The twin cities of Minneapolis and Saint Paul both lie on the borders of the Mississippi River. Minneapolis is the largest city in the US state of Minnesota and the principal city of the 16th largest metropolitan area in the United States. It is also the 46th largest city in the United States. Minneapolis with its neighbour Saint Paul makes up the Twin Cities. The history of Minneapolis started when French explorers arrived in 1680. At that time the Dakota Sioux were the region’s sole residents, but gradually many European Americans attracted by the game and other resources moved in and the British land east of the Mississippi River became part of the United States. In the early 19th century, the United States acquired land to the west of the Mississippi River from France in the Louisiana Purchase. Minneapolis developed around St Anthony Falls, the highest waterfall on the Mississippi River and a source of power for its early industry.
St Anthony Falls in Minneapolis.
St Anthony Falls Through Time (courtesy of The Time Travel Artist):
By 1871 the west Mississippi River bank had twenty-three businesses, including four flour mills, wood mills, ironworks, a railroad machine shop, mills for cotton, papers, and wool. The farmers of the Great Plains grew grain that was shipped by rail to the city’s 34 flour mills. The results in Minneapolis between 1880 and 1930 were so remarkable that the city has been described as ‘the greatest direct-drive water power centre that the world has ever seen’. Minnesota’s ‘patent’ flour was recognised at the time as the best in the world.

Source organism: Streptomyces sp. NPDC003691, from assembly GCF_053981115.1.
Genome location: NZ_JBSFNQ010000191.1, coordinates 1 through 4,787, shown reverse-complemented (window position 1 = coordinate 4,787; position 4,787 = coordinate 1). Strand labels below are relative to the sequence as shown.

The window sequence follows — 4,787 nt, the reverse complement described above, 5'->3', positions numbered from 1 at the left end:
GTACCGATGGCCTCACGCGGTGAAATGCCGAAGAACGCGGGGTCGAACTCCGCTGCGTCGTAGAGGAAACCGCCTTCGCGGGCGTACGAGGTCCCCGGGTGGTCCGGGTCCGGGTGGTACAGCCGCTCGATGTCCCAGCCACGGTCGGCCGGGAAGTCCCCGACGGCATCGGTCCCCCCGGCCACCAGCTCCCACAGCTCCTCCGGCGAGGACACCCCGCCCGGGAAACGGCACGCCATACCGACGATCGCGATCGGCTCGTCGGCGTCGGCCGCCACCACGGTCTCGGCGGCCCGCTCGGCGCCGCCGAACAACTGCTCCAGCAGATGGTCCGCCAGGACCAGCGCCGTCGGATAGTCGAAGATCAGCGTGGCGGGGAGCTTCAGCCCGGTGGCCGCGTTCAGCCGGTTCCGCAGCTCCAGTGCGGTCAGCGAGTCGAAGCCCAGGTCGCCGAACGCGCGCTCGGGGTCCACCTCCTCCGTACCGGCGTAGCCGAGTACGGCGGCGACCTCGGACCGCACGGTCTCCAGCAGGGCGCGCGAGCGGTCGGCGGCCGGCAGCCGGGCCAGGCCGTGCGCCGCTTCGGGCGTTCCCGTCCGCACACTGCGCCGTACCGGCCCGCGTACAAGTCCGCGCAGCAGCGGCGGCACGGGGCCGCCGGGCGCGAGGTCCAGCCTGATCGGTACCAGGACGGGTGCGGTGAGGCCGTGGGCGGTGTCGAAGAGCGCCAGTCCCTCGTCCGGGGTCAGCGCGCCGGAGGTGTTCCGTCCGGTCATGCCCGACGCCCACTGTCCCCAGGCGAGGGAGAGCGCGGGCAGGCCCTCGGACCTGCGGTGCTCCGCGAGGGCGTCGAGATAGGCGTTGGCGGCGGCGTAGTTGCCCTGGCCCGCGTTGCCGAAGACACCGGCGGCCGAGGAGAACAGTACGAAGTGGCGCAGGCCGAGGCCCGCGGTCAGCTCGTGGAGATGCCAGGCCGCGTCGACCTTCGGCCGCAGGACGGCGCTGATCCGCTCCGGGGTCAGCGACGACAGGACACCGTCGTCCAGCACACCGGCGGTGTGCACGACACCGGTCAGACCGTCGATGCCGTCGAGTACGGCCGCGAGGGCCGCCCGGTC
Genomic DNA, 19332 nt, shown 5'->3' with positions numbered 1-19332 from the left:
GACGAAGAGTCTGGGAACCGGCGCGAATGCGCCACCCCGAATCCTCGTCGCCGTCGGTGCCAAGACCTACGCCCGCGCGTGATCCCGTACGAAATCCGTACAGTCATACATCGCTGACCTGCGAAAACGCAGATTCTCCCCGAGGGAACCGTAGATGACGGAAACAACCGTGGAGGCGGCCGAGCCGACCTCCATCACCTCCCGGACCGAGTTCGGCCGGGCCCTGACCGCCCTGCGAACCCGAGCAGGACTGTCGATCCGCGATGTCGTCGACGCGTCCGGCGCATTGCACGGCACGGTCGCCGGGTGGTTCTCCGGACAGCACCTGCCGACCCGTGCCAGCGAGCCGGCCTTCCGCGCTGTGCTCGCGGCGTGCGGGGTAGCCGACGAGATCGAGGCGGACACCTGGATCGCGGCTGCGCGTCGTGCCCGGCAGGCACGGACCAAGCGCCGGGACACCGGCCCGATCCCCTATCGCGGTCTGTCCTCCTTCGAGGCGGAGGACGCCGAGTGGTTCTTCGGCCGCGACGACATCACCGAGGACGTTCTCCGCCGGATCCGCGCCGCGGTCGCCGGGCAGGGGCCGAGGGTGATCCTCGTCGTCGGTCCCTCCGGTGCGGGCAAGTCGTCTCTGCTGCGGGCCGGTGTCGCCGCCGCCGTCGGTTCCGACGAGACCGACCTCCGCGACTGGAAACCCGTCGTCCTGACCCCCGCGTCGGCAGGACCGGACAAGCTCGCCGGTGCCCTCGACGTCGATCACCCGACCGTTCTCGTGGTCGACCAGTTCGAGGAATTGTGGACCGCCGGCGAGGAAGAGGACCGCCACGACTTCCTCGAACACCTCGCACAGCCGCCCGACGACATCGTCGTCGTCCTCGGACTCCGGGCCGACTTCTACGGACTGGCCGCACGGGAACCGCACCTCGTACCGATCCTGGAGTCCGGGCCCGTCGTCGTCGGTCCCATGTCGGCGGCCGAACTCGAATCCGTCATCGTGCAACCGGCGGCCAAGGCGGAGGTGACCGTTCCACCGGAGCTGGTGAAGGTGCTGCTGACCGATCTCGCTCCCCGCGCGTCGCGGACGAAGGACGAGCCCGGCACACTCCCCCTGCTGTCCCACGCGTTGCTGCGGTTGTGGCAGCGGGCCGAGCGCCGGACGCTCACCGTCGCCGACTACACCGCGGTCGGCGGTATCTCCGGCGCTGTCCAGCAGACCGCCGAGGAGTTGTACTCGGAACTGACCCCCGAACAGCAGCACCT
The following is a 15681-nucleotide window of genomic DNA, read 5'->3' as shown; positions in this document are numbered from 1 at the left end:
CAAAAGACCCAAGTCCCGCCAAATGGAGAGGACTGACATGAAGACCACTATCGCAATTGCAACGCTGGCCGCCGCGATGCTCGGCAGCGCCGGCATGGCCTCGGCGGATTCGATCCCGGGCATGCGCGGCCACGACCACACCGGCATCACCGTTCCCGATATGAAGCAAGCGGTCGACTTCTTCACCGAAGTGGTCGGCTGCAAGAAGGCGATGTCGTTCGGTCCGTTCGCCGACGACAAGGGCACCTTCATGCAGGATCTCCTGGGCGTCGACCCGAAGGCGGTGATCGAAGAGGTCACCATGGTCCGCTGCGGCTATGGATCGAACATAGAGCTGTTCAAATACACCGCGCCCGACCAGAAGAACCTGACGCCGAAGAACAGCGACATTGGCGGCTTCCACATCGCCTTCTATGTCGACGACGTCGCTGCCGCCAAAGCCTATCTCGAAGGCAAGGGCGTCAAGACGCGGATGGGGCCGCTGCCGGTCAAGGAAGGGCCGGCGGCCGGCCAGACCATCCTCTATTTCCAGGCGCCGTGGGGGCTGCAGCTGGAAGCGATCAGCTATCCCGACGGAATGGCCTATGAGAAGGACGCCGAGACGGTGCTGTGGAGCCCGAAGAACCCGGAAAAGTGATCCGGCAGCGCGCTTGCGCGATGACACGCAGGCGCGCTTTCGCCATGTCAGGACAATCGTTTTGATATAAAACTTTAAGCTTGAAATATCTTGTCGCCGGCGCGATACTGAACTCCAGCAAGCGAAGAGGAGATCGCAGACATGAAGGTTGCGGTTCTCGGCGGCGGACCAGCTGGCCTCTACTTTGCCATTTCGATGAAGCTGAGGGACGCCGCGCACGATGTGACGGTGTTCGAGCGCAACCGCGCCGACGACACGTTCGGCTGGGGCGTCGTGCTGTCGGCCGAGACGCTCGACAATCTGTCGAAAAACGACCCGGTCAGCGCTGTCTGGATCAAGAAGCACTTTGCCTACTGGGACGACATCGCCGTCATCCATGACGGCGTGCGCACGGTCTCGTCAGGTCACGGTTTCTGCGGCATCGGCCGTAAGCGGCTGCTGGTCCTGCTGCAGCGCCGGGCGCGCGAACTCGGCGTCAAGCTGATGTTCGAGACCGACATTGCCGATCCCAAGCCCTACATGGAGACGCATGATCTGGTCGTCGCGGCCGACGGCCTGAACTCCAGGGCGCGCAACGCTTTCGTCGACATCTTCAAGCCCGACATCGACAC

Above are shown woods along the Mississippi River.
Above is shown an old abandoned factory along the Mississippi River in St Louis.
“The St. Louis Blues” performed by Hugh Laurie (courtesy of Gregory House):
Memphis in Tennessee is a city on the Mississippi River. In South-West Tennessee, places of interest include the legendary Sun Studio and Presley’s Gracelands. It is the place of the Blues, Soul and Rock, BB King, Elvis Presley, and Johnny Cash. St. Louis, a major city has an iconic, 630ft Gateway Arch, built in the 1960s to honour the early 19th century explorers Lewis and Clark, and America’s westward expansion. The replica paddle-wheelers on the river offer a view of the arch.
Above is the Gateway Arch in St. Louis.
The Empress of the Blues, Bessie Smith, performing “St. Louis Blues” in 1929 (courtesy of vintage video clips):
The capital of Louisiana is Baton Rouge, a city on the side of the Mississippi River. Baton Rouge means in French ‘Red Stick’. It was placed as a boundary marker for the settlement in the days when this area along the Mississippi River was occupied by two indigenous tribes, the Houma and the Bayougoula. To settle the border disputes between them, the tribes used a cypress pole to mark the boundary dividing their hunting grounds at an area known as Scott’s Bluff. This marker on the east bank of the Mississippi River, caught the attention of an explorer (French-Canadian) Pierre Le Moyen d’Iberville when he was making his way upriver during an exploration in 1699. Today, Scott’s Bluff is part of Southern University. The Red Stick sculpture pays homage to how the city of Baton Rouge got its name.
Above is shown the Red Stick in Baton Rouge.
“Louisiana Bayou” (courtesy of John Kindle):
A note to my American readers – all the above is known to many of you, but as the blog is read by people in 200 countries, I am sure that those not in the USA, will find riveting the history of the mighty river, the Mississippi.
A final tribute from Elvis Presley singing “I Wish I Was in Dixieland” (courtesy of Jack McHammer):
Roots of Conservation (courtesy of Walton Family Foundation):
Courtesy of LMRCC Tube:
“To understand the world, you must first understand a place like Mississippi”